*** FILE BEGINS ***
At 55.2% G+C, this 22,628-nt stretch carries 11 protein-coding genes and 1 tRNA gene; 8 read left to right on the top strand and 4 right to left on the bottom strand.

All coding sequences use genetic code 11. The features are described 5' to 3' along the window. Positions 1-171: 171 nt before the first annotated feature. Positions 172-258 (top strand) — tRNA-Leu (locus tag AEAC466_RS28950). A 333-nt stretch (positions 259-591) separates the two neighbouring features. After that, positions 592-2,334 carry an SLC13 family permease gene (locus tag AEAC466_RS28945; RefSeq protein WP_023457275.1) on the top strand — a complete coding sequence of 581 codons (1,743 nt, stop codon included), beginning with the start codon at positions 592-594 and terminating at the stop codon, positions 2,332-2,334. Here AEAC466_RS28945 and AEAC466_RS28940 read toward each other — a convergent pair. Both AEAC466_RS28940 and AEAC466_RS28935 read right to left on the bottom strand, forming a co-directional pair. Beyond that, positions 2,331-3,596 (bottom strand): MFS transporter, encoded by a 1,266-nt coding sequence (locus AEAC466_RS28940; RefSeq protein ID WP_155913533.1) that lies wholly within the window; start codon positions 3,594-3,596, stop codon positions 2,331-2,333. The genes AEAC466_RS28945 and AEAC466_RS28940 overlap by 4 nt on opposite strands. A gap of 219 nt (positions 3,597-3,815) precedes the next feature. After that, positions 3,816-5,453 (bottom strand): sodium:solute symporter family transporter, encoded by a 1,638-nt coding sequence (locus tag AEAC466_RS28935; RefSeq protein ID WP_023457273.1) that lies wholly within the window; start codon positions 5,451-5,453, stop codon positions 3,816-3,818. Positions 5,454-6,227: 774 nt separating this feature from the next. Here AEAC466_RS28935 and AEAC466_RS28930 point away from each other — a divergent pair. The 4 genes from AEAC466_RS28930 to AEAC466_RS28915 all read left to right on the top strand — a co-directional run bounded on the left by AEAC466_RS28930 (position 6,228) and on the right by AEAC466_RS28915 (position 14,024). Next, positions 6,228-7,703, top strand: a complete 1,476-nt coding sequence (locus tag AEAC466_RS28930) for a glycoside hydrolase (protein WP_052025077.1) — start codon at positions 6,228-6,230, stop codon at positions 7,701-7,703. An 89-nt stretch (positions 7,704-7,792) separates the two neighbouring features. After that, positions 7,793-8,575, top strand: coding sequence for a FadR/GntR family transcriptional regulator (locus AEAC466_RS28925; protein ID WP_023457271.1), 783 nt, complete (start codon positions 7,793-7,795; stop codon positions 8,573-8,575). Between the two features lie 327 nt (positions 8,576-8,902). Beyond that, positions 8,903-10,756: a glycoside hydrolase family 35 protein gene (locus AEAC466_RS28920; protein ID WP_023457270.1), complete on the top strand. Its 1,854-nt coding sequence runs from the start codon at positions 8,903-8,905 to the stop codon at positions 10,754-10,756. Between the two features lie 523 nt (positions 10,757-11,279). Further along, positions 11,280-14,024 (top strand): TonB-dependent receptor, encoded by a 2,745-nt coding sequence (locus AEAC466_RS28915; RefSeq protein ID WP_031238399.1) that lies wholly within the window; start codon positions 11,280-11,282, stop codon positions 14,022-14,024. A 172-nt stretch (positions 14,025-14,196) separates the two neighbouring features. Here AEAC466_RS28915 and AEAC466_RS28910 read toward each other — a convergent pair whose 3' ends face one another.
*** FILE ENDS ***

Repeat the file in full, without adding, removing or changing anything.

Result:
At 55.2% G+C, this 22,628-nt stretch carries 11 protein-coding genes and 1 tRNA gene; 8 read left to right on the top strand and 4 right to left on the bottom strand.

All coding sequences use genetic code 11. The features are described 5' to 3' along the window. Positions 1-171: 171 nt before the first annotated feature. Positions 172-258 (top strand) — tRNA-Leu (locus tag AEAC466_RS28950). A 333-nt stretch (positions 259-591) separates the two neighbouring features. After that, positions 592-2,334 carry an SLC13 family permease gene (locus tag AEAC466_RS28945; RefSeq protein WP_023457275.1) on the top strand — a complete coding sequence of 581 codons (1,743 nt, stop codon included), beginning with the start codon at positions 592-594 and terminating at the stop codon, positions 2,332-2,334. Here AEAC466_RS28945 and AEAC466_RS28940 read toward each other — a convergent pair. Both AEAC466_RS28940 and AEAC466_RS28935 read right to left on the bottom strand, forming a co-directional pair. Beyond that, positions 2,331-3,596 (bottom strand): MFS transporter, encoded by a 1,266-nt coding sequence (locus AEAC466_RS28940; RefSeq protein ID WP_155913533.1) that lies wholly within the window; start codon positions 3,594-3,596, stop codon positions 2,331-2,333. The genes AEAC466_RS28945 and AEAC466_RS28940 overlap by 4 nt on opposite strands. A gap of 219 nt (positions 3,597-3,815) precedes the next feature. After that, positions 3,816-5,453 (bottom strand): sodium:solute symporter family transporter, encoded by a 1,638-nt coding sequence (locus tag AEAC466_RS28935; RefSeq protein ID WP_023457273.1) that lies wholly within the window; start codon positions 5,451-5,453, stop codon positions 3,816-3,818. Positions 5,454-6,227: 774 nt separating this feature from the next. Here AEAC466_RS28935 and AEAC466_RS28930 point away from each other — a divergent pair. The 4 genes from AEAC466_RS28930 to AEAC466_RS28915 all read left to right on the top strand — a co-directional run bounded on the left by AEAC466_RS28930 (position 6,228) and on the right by AEAC466_RS28915 (position 14,024). Next, positions 6,228-7,703, top strand: a complete 1,476-nt coding sequence (locus tag AEAC466_RS28930) for a glycoside hydrolase (protein WP_052025077.1) — start codon at positions 6,228-6,230, stop codon at positions 7,701-7,703. An 89-nt stretch (positions 7,704-7,792) separates the two neighbouring features. After that, positions 7,793-8,575, top strand: coding sequence for a FadR/GntR family transcriptional regulator (locus AEAC466_RS28925; protein ID WP_023457271.1), 783 nt, complete (start codon positions 7,793-7,795; stop codon positions 8,573-8,575). Between the two features lie 327 nt (positions 8,576-8,902). Beyond that, positions 8,903-10,756: a glycoside hydrolase family 35 protein gene (locus AEAC466_RS28920; protein ID WP_023457270.1), complete on the top strand. Its 1,854-nt coding sequence runs from the start codon at positions 8,903-8,905 to the stop codon at positions 10,754-10,756. Between the two features lie 523 nt (positions 10,757-11,279). Further along, positions 11,280-14,024 (top strand): TonB-dependent receptor, encoded by a 2,745-nt coding sequence (locus AEAC466_RS28915; RefSeq protein ID WP_031238399.1) that lies wholly within the window; start codon positions 11,280-11,282, stop codon positions 14,022-14,024. A 172-nt stretch (positions 14,025-14,196) separates the two neighbouring features. Here AEAC466_RS28915 and AEAC466_RS28910 read toward each other — a convergent pair whose 3' ends face one another.